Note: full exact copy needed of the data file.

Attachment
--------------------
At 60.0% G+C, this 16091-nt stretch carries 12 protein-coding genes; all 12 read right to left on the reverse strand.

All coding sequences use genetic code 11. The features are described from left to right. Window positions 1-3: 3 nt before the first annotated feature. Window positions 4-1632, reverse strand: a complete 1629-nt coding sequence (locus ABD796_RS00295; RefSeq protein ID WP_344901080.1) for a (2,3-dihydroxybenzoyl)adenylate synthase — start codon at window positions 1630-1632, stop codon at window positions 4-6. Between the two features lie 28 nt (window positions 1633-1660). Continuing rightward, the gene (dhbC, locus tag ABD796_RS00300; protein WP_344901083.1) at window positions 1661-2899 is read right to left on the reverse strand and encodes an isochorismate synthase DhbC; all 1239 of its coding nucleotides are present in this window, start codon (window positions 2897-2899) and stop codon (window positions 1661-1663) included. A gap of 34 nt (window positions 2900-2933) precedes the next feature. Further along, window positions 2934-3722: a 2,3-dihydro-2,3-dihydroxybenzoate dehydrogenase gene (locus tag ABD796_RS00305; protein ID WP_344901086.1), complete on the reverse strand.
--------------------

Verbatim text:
At 60.0% G+C, this 16091-nt stretch carries 12 protein-coding genes; all 12 read right to left on the reverse strand.

All coding sequences use genetic code 11. The features are described from left to right. Window positions 1-3: 3 nt before the first annotated feature. Window positions 4-1632, reverse strand: a complete 1629-nt coding sequence (locus ABD796_RS00295; RefSeq protein ID WP_344901080.1) for a (2,3-dihydroxybenzoyl)adenylate synthase — start codon at window positions 1630-1632, stop codon at window positions 4-6. Between the two features lie 28 nt (window positions 1633-1660). Continuing rightward, the gene (dhbC, locus tag ABD796_RS00300; protein WP_344901083.1) at window positions 1661-2899 is read right to left on the reverse strand and encodes an isochorismate synthase DhbC; all 1239 of its coding nucleotides are present in this window, start codon (window positions 2897-2899) and stop codon (window positions 1661-1663) included. A gap of 34 nt (window positions 2900-2933) precedes the next feature. Further along, window positions 2934-3722: a 2,3-dihydro-2,3-dihydroxybenzoate dehydrogenase gene (locus tag ABD796_RS00305; protein ID WP_344901086.1), complete on the reverse strand.